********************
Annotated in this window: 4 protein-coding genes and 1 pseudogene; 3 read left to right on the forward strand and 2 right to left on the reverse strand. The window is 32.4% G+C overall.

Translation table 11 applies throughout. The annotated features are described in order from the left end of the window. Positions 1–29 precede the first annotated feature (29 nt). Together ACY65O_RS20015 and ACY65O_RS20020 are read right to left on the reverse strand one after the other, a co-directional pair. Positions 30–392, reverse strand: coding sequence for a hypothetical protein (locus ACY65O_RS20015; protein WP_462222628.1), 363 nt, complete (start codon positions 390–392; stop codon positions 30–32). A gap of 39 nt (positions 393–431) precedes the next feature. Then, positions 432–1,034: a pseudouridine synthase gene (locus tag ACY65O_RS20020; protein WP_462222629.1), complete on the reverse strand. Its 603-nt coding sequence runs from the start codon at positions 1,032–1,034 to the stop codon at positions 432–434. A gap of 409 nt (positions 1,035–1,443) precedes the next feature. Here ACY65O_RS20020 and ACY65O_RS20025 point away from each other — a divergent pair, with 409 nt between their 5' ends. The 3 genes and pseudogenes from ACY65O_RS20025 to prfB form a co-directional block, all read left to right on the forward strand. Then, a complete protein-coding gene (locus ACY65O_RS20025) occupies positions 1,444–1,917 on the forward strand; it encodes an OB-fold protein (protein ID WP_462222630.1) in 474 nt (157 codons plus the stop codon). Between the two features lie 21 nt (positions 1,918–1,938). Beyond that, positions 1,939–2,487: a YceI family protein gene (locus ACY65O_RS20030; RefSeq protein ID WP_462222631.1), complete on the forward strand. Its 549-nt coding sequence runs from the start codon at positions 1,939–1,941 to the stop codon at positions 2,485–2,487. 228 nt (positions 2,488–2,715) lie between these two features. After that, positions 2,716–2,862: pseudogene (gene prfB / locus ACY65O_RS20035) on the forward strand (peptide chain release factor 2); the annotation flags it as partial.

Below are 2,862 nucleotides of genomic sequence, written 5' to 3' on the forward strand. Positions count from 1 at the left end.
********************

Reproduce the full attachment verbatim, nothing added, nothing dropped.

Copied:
Annotated in this window: 4 protein-coding genes and 1 pseudogene; 3 read left to right on the forward strand and 2 right to left on the reverse strand. The window is 32.4% G+C overall.

Translation table 11 applies throughout. The annotated features are described in order from the left end of the window. Positions 1–29 precede the first annotated feature (29 nt). Together ACY65O_RS20015 and ACY65O_RS20020 are read right to left on the reverse strand one after the other, a co-directional pair. Positions 30–392, reverse strand: coding sequence for a hypothetical protein (locus ACY65O_RS20015; protein WP_462222628.1), 363 nt, complete (start codon positions 390–392; stop codon positions 30–32). A gap of 39 nt (positions 393–431) precedes the next feature. Then, positions 432–1,034: a pseudouridine synthase gene (locus tag ACY65O_RS20020; protein WP_462222629.1), complete on the reverse strand. Its 603-nt coding sequence runs from the start codon at positions 1,032–1,034 to the stop codon at positions 432–434. A gap of 409 nt (positions 1,035–1,443) precedes the next feature. Here ACY65O_RS20020 and ACY65O_RS20025 point away from each other — a divergent pair, with 409 nt between their 5' ends. The 3 genes and pseudogenes from ACY65O_RS20025 to prfB form a co-directional block, all read left to right on the forward strand. Then, a complete protein-coding gene (locus ACY65O_RS20025) occupies positions 1,444–1,917 on the forward strand; it encodes an OB-fold protein (protein ID WP_462222630.1) in 474 nt (157 codons plus the stop codon). Between the two features lie 21 nt (positions 1,918–1,938). Beyond that, positions 1,939–2,487: a YceI family protein gene (locus ACY65O_RS20030; RefSeq protein ID WP_462222631.1), complete on the forward strand. Its 549-nt coding sequence runs from the start codon at positions 1,939–1,941 to the stop codon at positions 2,485–2,487. 228 nt (positions 2,488–2,715) lie between these two features. After that, positions 2,716–2,862: pseudogene (gene prfB / locus ACY65O_RS20035) on the forward strand (peptide chain release factor 2); the annotation flags it as partial.

Below are 2,862 nucleotides of genomic sequence, written 5' to 3' on the forward strand. Positions count from 1 at the left end.